In an experience extending over many years, an experience dealing with about all the various forms of public speaking and vocal teaching, the present writer has tried many methods, conducted classes on several different plans, learned the needs, observed the efforts, considered the successes and failures, of many men and women of various ages and of many callings. The constant and insistent fact in all this period of experience has been that skillful, technical instruction, as such, is the one kind of instruction that should always be provided where public speaking is taught, and the one that the student should not fail to secure when it is at hand. Other elements in good speech-making may, if necessary, be obtained from other sources. The teacher of speaking should teach speech. He should teach something else also, but he should, as a technician, teach that. The multitude of men and women who, in earlier and later life, come, in vocal trouble, to seek help from the experienced teacher, and the abundance of testimony as to the satisfactory results; the repeated evidences of failure to produce rightly trained voices wholly by so-called inspirational methods; the frequent evidences of pernicious vocal results from the forcing of young voices in the overintense and hasty efforts made in preparing for prize speaking, acting, and debating,--all these may not come to the understanding of the ordinary observer; they may not often, perhaps, come within the experience of the exceptionally gifted individuals who are usually cited as examples of distinguished success; they cannot impress themselves on educators who have little or no relation with this special subject; they naturally come into the knowledge and experience of the specially trained teacher of public speaking, who is brought into intimate relations with the subject and deals with all sorts and conditions of men. Out of this experience comes the strong conviction that the teacher of public speaking should be a vocal technician and a vocal physician, able to teach constructively and to treat correctively, knowing all he can of all that has been taught before, but teaching only as much of what he knows as is necessary to any individual.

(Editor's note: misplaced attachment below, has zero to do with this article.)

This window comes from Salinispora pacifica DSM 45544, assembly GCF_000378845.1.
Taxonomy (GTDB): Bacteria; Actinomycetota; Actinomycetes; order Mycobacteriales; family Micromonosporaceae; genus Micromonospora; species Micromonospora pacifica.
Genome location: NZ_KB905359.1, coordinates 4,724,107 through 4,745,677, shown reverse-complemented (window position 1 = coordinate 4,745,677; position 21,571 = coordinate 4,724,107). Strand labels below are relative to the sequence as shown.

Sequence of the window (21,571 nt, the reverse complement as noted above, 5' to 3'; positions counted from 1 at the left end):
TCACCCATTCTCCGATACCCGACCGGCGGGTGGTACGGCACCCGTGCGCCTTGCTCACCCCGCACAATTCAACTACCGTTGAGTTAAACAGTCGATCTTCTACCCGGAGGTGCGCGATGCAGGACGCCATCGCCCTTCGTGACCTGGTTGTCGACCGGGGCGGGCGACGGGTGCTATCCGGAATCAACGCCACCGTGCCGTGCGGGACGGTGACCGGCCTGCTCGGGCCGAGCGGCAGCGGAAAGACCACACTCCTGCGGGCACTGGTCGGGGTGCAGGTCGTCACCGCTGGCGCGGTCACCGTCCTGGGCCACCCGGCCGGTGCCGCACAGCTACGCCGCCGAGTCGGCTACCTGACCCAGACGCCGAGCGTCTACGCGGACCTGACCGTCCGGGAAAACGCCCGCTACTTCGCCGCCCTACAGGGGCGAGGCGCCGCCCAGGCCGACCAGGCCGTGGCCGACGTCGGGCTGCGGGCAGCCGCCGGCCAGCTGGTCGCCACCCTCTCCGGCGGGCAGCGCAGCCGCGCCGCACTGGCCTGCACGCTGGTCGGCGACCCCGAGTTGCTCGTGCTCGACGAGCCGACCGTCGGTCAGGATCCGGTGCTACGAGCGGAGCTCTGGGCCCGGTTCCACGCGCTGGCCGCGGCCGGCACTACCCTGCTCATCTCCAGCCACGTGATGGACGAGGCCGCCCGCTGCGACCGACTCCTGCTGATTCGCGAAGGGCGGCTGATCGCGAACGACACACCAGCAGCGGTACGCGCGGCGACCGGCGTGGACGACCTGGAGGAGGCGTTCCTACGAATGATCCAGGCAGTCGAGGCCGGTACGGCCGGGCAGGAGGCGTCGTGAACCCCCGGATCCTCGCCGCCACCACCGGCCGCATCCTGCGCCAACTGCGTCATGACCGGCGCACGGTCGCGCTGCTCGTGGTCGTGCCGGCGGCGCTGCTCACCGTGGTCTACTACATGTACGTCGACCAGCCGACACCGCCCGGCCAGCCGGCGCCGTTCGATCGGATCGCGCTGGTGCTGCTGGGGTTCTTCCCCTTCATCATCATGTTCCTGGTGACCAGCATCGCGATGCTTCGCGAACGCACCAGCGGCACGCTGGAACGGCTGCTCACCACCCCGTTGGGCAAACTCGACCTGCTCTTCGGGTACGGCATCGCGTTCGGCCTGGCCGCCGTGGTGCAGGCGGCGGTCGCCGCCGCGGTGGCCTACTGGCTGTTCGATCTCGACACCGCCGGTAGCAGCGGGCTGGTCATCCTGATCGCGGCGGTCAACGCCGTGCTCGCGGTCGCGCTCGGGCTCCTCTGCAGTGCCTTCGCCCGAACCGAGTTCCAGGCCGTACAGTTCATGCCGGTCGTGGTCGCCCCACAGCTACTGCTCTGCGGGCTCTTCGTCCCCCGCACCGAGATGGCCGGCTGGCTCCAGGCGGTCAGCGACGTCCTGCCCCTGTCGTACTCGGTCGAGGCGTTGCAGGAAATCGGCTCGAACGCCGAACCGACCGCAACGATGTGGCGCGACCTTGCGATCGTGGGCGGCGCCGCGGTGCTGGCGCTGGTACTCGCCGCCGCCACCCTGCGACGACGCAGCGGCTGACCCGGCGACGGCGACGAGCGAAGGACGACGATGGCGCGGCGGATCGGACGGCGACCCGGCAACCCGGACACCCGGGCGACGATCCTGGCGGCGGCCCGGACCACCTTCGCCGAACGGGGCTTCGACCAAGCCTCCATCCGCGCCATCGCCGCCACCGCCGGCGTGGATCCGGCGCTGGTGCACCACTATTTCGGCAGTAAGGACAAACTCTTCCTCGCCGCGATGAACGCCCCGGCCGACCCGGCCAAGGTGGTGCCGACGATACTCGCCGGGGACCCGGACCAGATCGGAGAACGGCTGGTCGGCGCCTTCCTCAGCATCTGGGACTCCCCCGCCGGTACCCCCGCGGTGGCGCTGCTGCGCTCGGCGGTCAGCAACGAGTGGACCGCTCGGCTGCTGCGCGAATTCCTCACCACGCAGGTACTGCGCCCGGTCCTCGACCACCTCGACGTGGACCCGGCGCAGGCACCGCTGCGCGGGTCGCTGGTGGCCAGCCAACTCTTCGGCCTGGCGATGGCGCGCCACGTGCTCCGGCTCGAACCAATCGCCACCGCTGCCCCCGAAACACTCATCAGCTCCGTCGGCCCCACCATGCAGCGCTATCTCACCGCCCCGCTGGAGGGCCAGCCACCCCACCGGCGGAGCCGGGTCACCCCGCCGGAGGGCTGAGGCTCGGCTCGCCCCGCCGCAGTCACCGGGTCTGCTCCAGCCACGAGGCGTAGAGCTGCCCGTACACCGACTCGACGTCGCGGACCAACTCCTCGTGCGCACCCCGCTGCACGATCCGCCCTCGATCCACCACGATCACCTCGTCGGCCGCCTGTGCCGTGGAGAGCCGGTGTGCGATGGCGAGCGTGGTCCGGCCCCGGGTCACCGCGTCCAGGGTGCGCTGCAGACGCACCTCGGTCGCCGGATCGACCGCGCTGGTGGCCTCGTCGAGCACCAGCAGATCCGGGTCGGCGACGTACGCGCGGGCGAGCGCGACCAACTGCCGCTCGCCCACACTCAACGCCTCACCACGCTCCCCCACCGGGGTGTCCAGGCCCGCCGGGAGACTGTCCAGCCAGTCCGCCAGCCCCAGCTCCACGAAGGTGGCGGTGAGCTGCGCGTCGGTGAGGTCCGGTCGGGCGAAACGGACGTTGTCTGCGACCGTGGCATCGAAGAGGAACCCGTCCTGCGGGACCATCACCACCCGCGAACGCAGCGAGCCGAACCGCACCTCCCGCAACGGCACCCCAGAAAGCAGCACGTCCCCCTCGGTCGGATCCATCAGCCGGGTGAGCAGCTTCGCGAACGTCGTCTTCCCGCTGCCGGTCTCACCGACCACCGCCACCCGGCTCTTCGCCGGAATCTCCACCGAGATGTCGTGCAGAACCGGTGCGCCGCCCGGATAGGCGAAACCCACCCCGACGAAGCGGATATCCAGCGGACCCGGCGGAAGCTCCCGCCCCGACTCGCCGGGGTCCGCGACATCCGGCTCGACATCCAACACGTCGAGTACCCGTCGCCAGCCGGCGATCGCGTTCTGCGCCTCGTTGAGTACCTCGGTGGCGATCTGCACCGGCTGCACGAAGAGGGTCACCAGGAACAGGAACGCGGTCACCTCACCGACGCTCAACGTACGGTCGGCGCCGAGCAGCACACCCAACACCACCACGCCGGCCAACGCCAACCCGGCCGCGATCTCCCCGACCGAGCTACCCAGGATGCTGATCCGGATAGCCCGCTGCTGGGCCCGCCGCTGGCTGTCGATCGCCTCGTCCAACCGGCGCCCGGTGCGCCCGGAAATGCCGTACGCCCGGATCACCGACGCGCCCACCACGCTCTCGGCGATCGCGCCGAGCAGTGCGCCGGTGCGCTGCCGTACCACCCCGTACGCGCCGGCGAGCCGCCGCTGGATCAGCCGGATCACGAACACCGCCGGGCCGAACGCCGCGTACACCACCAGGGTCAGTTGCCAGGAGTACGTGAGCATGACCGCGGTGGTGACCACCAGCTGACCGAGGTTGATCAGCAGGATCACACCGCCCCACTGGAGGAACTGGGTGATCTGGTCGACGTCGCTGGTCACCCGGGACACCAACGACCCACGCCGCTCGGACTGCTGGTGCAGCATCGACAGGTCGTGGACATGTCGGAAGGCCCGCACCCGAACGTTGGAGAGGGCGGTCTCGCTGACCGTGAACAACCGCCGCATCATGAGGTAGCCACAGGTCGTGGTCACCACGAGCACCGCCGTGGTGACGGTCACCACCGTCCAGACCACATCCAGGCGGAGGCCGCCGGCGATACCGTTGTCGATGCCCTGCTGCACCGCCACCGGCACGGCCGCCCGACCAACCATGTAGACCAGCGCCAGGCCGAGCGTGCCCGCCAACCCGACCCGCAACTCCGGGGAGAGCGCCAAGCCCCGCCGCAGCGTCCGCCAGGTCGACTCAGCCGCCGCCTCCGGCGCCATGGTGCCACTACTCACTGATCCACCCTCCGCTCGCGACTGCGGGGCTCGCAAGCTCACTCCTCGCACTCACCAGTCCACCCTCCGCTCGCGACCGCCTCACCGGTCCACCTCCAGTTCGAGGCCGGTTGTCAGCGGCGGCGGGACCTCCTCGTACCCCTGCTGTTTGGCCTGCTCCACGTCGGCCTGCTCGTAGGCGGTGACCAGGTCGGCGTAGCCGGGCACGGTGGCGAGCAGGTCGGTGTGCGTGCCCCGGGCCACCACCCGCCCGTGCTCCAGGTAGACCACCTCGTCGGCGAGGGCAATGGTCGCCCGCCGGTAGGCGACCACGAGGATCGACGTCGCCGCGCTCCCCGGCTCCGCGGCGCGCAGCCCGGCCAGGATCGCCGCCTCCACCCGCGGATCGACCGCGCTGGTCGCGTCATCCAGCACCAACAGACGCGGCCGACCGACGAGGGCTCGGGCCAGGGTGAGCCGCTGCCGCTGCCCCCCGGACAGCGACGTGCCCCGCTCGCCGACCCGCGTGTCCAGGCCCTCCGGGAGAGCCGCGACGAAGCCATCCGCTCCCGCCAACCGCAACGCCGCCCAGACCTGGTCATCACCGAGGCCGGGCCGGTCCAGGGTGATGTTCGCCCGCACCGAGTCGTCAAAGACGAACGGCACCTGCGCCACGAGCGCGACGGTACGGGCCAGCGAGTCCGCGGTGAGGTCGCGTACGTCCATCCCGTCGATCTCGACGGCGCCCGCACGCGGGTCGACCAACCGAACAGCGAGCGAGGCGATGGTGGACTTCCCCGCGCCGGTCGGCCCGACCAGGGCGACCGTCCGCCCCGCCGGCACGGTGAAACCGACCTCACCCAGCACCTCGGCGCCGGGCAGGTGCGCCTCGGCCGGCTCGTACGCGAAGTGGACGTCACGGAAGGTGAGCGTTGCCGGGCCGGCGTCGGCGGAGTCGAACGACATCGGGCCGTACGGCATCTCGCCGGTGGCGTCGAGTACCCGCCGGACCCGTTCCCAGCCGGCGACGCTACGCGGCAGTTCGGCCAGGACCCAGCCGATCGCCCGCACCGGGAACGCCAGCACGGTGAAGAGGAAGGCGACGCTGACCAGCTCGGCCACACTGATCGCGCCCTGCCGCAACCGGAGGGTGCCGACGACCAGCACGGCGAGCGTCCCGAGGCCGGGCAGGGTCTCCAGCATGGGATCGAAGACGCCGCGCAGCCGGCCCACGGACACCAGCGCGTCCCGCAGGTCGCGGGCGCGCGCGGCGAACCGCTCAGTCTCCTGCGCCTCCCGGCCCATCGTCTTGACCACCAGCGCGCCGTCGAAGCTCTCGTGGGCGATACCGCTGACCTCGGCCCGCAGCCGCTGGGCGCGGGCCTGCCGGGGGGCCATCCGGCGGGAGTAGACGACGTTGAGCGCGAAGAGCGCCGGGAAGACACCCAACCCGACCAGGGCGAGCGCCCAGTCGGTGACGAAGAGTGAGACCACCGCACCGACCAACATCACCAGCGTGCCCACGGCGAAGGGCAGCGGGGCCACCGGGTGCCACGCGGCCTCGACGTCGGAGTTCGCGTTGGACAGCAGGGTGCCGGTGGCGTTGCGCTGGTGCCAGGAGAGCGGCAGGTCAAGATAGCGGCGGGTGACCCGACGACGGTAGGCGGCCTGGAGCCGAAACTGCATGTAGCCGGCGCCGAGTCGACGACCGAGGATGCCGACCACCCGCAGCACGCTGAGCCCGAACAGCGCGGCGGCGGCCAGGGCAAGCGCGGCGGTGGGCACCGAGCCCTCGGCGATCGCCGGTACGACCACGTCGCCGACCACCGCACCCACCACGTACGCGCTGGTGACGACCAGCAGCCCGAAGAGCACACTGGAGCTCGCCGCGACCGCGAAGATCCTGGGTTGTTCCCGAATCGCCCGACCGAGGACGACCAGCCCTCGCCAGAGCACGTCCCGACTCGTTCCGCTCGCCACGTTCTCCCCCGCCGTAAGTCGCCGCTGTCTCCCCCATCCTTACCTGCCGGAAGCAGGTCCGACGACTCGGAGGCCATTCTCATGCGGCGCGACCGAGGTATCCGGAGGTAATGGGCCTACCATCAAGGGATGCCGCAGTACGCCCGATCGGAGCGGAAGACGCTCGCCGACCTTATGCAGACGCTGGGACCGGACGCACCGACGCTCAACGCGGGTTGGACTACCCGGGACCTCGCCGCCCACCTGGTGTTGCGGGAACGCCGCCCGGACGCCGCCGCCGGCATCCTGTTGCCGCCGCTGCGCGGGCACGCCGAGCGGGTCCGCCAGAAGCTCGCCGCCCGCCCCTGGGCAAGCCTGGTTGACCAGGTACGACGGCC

For the dignity and worth of the teaching, the teacher of speaking should be trained, and should be a trainer, as has been indirectly said, in some other subject--in English literature or composition, in debating, history, or what not. He should be one of the academic faculty--concerned with thought, which speech expresses. He should not, for his other subject, be mainly concerned with gymnastics or athletics; he should not, for his own good and the consequent good of his work, be wholly taken up merely with the teaching of technical form in speaking. He should not be merely--if at all--a coach in inter- collegiate contests; nor should his service to an institution be adjudged mainly by the results of such contests. He should be an independent, intellectually grown and growing man, one who--in his exceptionally intimate relations with students--will have a large and right influence on student life. The offer recently held out by a university of a salary and an academic rank equal to its best, to a sufficiently qualified instructor in public speaking, was one of the several signs of a sure movement of to-day in the right direction--the demand for a man of high character and broad culture, specially skilled in the technical subject he was to teach, and the providing of a worthy position.